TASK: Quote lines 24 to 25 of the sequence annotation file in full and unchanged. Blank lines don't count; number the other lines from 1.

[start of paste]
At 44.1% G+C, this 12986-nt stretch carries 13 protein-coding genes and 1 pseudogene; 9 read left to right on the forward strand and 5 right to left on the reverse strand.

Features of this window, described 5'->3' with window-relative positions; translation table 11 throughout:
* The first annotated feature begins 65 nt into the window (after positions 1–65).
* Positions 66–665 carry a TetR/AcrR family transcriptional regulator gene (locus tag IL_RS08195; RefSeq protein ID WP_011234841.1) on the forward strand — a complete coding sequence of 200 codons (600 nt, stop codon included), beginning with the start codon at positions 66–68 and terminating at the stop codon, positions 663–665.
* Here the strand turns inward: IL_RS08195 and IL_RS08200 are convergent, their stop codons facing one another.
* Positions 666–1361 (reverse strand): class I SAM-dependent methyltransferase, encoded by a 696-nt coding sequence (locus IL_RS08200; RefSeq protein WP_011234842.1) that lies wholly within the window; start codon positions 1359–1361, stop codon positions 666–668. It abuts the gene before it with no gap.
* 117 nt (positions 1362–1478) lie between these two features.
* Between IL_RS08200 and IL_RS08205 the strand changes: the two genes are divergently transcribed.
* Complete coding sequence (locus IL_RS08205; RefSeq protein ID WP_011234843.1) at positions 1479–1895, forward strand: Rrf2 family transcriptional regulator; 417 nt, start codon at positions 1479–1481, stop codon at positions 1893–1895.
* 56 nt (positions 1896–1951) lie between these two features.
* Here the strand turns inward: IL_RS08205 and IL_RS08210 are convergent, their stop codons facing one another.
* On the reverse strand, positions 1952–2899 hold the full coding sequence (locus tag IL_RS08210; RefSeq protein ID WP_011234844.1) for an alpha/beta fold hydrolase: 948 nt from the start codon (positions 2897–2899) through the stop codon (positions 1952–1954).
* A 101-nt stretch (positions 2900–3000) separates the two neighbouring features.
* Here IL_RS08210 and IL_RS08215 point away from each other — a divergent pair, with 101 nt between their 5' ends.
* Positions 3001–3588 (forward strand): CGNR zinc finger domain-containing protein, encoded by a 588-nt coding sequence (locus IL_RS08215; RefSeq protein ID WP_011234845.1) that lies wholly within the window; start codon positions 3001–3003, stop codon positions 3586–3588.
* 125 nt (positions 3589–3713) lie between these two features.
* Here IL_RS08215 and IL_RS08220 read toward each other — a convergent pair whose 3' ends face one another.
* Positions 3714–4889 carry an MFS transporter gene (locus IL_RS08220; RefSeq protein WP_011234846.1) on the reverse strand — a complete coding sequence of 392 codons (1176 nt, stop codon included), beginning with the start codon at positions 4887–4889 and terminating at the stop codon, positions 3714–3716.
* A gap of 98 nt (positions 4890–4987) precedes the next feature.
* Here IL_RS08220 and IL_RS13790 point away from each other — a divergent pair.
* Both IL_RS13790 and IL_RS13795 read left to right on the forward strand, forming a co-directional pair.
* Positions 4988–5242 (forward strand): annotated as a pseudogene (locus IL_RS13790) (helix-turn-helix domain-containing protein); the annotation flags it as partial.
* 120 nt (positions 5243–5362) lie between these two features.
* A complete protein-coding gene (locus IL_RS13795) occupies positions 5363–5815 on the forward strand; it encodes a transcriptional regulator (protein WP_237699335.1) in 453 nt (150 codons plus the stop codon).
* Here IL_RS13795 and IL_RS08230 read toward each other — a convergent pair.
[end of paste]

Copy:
* A complete protein-coding gene (locus IL_RS13795) occupies positions 5363–5815 on the forward strand; it encodes a transcriptional regulator (protein WP_237699335.1) in 453 nt (150 codons plus the stop codon).
* Here IL_RS13795 and IL_RS08230 read toward each other — a convergent pair.